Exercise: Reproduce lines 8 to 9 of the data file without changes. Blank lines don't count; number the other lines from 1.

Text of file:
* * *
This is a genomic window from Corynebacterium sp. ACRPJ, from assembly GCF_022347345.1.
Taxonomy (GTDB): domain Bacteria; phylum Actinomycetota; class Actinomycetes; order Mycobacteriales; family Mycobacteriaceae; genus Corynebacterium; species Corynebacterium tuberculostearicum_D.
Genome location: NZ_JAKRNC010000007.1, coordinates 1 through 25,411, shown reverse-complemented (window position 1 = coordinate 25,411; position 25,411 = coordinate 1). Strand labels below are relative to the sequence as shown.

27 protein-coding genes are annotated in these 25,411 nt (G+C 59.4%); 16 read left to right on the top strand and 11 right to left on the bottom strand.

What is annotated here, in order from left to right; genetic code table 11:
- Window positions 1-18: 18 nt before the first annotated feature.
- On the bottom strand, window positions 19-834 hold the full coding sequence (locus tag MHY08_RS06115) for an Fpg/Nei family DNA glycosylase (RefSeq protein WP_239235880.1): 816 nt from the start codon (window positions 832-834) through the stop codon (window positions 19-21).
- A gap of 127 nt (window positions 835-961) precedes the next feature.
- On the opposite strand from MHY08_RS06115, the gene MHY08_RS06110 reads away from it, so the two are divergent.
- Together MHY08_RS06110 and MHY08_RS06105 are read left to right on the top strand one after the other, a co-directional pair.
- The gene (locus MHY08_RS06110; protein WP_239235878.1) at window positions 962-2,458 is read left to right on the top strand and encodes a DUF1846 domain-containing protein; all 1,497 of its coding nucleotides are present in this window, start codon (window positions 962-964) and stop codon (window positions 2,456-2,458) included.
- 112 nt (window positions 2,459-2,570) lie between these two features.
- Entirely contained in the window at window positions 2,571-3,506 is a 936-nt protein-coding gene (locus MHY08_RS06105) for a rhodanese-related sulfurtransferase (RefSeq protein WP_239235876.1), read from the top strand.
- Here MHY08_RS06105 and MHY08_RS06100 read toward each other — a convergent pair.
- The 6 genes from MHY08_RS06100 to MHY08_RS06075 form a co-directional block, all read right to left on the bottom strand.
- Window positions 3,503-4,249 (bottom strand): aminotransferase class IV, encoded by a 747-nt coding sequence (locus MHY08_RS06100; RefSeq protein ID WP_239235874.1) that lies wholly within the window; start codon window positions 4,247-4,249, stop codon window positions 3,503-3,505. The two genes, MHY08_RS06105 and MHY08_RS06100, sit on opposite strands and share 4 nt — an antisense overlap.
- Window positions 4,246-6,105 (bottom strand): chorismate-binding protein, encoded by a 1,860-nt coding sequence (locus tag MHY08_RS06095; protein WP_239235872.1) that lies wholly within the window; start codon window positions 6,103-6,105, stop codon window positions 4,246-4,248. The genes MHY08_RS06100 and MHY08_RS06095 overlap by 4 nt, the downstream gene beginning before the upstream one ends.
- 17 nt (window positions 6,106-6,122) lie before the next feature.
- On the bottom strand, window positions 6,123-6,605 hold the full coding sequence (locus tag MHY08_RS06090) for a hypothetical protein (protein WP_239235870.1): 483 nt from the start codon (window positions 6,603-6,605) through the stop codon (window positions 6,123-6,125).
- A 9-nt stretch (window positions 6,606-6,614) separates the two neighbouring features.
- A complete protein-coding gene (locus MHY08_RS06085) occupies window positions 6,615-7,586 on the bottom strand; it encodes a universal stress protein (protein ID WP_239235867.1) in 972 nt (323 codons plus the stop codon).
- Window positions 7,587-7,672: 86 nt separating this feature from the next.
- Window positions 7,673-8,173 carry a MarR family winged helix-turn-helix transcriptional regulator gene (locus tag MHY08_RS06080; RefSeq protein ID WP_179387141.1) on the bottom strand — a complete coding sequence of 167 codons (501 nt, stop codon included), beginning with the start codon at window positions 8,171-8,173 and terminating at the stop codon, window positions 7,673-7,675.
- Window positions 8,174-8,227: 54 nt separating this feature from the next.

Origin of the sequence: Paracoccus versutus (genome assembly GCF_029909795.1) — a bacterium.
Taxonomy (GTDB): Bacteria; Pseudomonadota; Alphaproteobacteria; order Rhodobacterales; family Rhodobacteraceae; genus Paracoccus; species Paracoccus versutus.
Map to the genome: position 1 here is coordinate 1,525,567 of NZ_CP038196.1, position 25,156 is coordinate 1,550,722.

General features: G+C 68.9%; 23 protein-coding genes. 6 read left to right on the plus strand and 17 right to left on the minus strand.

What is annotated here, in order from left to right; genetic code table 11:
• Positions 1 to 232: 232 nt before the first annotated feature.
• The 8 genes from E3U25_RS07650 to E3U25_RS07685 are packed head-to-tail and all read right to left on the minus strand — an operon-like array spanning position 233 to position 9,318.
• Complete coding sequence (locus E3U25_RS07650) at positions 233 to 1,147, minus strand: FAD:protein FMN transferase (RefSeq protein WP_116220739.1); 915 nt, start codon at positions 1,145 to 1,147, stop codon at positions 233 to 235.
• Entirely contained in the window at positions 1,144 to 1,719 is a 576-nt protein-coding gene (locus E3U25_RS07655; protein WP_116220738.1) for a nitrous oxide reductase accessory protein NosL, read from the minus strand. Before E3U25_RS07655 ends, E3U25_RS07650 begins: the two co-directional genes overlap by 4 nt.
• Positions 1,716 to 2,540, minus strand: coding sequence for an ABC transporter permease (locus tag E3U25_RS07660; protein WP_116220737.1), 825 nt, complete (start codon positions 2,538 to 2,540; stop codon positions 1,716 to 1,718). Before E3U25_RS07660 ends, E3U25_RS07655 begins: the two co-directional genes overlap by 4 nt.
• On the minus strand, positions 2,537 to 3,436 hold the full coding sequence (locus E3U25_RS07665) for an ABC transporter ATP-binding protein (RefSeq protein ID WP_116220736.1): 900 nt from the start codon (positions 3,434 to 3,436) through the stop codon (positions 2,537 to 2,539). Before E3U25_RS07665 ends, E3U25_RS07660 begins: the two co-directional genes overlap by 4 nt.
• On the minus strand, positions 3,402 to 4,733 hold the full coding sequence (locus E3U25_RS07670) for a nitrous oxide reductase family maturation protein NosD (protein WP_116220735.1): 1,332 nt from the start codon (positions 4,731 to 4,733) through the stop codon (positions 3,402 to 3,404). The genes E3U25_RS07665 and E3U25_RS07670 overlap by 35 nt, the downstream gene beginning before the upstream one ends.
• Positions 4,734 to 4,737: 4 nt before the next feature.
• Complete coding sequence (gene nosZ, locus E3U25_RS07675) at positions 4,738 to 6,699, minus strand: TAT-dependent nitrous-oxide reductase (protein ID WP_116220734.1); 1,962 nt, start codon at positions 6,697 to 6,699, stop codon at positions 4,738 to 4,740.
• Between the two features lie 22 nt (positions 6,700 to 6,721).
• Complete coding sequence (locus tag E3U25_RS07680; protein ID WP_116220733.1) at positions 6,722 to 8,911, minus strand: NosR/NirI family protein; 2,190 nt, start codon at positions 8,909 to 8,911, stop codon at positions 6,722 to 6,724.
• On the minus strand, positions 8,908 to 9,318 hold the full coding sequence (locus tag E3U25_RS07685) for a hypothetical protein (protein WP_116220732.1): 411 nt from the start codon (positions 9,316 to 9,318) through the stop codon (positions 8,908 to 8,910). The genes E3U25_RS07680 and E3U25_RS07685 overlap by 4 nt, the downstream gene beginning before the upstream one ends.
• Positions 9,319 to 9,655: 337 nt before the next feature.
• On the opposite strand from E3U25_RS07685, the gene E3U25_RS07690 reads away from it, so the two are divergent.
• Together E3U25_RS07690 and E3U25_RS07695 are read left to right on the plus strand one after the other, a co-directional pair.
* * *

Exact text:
- A gap of 127 nt (window positions 835-961) precedes the next feature.
- On the opposite strand from MHY08_RS06115, the gene MHY08_RS06110 reads away from it, so the two are divergent.